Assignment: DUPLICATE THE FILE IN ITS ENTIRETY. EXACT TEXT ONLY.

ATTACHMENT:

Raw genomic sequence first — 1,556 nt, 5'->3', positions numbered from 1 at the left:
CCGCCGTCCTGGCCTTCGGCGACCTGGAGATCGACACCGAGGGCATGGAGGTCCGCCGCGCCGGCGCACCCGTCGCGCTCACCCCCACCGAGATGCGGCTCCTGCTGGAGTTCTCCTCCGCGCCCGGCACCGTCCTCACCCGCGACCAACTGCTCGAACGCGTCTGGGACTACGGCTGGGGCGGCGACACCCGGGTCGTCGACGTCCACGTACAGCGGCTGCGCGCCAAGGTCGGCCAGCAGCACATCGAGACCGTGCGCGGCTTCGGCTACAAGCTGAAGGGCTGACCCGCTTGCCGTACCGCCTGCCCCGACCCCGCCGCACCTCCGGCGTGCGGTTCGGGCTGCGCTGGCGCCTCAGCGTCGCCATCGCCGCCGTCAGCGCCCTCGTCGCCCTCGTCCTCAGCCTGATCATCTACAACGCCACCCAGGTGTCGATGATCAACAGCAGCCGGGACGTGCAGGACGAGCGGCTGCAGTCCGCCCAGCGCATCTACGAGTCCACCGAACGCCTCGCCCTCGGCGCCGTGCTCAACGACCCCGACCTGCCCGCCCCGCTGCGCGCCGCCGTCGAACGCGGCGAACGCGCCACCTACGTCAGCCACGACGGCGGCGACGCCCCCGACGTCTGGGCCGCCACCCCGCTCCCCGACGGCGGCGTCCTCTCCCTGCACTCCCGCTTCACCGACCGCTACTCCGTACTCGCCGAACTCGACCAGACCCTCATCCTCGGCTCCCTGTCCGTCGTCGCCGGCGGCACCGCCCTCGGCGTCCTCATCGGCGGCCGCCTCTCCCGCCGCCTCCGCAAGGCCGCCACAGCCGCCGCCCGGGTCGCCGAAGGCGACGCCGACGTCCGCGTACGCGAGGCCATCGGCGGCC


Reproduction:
Raw genomic sequence first — 1,556 nt, 5'->3', positions numbered from 1 at the left:
CCGCCGTCCTGGCCTTCGGCGACCTGGAGATCGACACCGAGGGCATGGAGGTCCGCCGCGCCGGCGCACCCGTCGCGCTCACCCCCACCGAGATGCGGCTCCTGCTGGAGTTCTCCTCCGCGCCCGGCACCGTCCTCACCCGCGACCAACTGCTCGAACGCGTCTGGGACTACGGCTGGGGCGGCGACACCCGGGTCGTCGACGTCCACGTACAGCGGCTGCGCGCCAAGGTCGGCCAGCAGCACATCGAGACCGTGCGCGGCTTCGGCTACAAGCTGAAGGGCTGACCCGCTTGCCGTACCGCCTGCCCCGACCCCGCCGCACCTCCGGCGTGCGGTTCGGGCTGCGCTGGCGCCTCAGCGTCGCCATCGCCGCCGTCAGCGCCCTCGTCGCCCTCGTCCTCAGCCTGATCATCTACAACGCCACCCAGGTGTCGATGATCAACAGCAGCCGGGACGTGCAGGACGAGCGGCTGCAGTCCGCCCAGCGCATCTACGAGTCCACCGAACGCCTCGCCCTCGGCGCCGTGCTCAACGACCCCGACCTGCCCGCCCCGCTGCGCGCCGCCGTCGAACGCGGCGAACGCGCCACCTACGTCAGCCACGACGGCGGCGACGCCCCCGACGTCTGGGCCGCCACCCCGCTCCCCGACGGCGGCGTCCTCTCCCTGCACTCCCGCTTCACCGACCGCTACTCCGTACTCGCCGAACTCGACCAGACCCTCATCCTCGGCTCCCTGTCCGTCGTCGCCGGCGGCACCGCCCTCGGCGTCCTCATCGGCGGCCGCCTCTCCCGCCGCCTCCGCAAGGCCGCCACAGCCGCCGCCCGGGTCGCCGAAGGCGACGCCGACGTCCGCGTACGCGAGGCCATCGGCGGCC